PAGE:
William Parker/In Order to Survive: The Peach Orchard (1997-98, AUM Fidelity 2CD) Quartet with Cooper-Moore (piano), Rob Brown (alto sax), Susie Ibarra (drums), with Assif Tsahar guesting on bass clarinet on "Posium Pendasem #3." The first disc is intense, with a lot to listen to from all, but it may make the most sense to try to concentrate on Parker, even when Cooper-Moore is dazzling. Parker's duet with Ibarra on "Moholo" (obviously a title with a drummer in mind) is particularly good. "The Peach Orchard" itself starts out with a stretch of Rob Brown screech -- not bad as these things go, but tougher listening than most of the album -- on top of Cooper-Moore's repetitive rhythm, which continues well past the sax solo. About midway Parker gets an arco solo, recapitulating Cooper-Moore's rhythm, with occasional shots from piano and drums: it all makes for a rather intense piece. The second disc is more of the same, but "Theme From Pelikan" seems to follow a slightly more regular beat, giving it an agreeable funkiness -- and Rob Brown and Susie Ibarra have a lot of fun with it. [10]

William Parker & the Little Huey Creative Music Orchestra: Mass for the Healing of the World (1998 [2003], Black Saint): The bassist's 15-piece big band, less brass and more sax, an explosive rhythm section (Cooper-Moore on piano, Susie Ibarra on drums, and Parker), plus vocalist Aleta Heyes for the mass-like bits (not many). [sp] [8]

Die Like a Dog Quartet Featuring Roy Campbell: From Valley to Valley (1998 [1999], Eremite): Peter Brötzmann quartet, name derives from their 1993 album, originally with Toshinori Kondo (trumpet), William Parker (bass), and Hamid Drake (drums), but on this particular date -- recorded in Amherst, MA -- Campbell replaces Kondon on trumpet. [sp] [6]

Jemeel Moondoc & William Parker: New World Pygmies (1998, Eremite) Moondoc hung around Cecil Taylor during his college phase, then settled in New York and put together a group called Ensemble Muntu with Parker, Roy Campbell, and Rashid Bakr. Parker worked with Muntu up to around 1986, but then not again until this meeting. Three of the six pieces here are credited to Parker, one to Moondoc, two (including the title cut) jointly, so perhaps Parker has a home field advantage. Rumors that Moondoc is in scream mode are exaggerated, if not downright false. He plays with precision and logic, and much of this is quite pleasing if not downright lovely. Parker is rock solid, of course -- worth the effort of listening to even when Moondoc is playing. A drummer might have been a plus -- for at least part of a second (two years later) volume Hamid Drake joins. The three of them also play on Live at the Glenn Miller Café, which is looser and jauntier than this one, both easier listening and more thrills. But this may pay more dividends if you take the trouble to listen to it. [9]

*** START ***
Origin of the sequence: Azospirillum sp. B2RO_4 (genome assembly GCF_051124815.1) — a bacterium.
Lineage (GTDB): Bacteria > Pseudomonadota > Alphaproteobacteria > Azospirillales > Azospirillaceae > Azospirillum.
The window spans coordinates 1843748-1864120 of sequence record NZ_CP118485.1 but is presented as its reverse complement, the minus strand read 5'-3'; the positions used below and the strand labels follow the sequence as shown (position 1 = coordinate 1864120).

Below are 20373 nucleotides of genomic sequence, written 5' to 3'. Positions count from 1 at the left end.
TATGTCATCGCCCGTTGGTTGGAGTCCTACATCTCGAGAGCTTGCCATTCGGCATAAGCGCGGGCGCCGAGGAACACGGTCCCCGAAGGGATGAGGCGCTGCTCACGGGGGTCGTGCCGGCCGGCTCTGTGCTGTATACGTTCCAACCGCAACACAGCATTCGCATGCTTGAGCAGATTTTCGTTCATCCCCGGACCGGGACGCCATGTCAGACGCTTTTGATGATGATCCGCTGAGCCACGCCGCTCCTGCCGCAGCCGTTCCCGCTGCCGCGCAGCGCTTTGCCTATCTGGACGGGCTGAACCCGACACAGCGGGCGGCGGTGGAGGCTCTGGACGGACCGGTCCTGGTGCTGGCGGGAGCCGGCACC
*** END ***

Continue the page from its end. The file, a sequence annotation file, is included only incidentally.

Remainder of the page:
Ye Ren [Gary Hassay/William Parker/Toshi Makihara]: Another Shining Path (1998, Drimala -99) Hassay plays alto saxophone, and is reputedly a bulwark of the Allentown PA avant-jazz scene. (Which may answer the burning question of why AMM recorded Live in Allentown USA.) Makihara is a drummer from Philadelphia, who's also recorded with Thurston Moore. Parker is, by comparison, an international superstar. As a trio, they aim for utter democracy, but as a practical matter Hassay and Makihara leave Parker a lot of space, and work around him carefully, which is what makes this such a good showcase for Parker's art. [+]

Fred Anderson/Hamid Drake/"Kidd" Jordan/William Parker: 2 Days in April (1999, Eremite -2CD -00) This is the sort of thing that people who think they hate avant-garde jazz actually hate: two saxophones, riffing aimlessly, with no beat, no melody, no harmony, tone not far removed from plug ugly. Anderson is a venerable figure from Drake's home base in Chicago; Jordan is a little known player from New Orleans, who has cut several albums with Parker. Crank it up and some features start to emerge: first that the drummer is spectacular, and then that the bass player isn't chopped liver either. Also the horns start to separate into lines that start to make a little sense. But if you're not committed, don't bother. [4]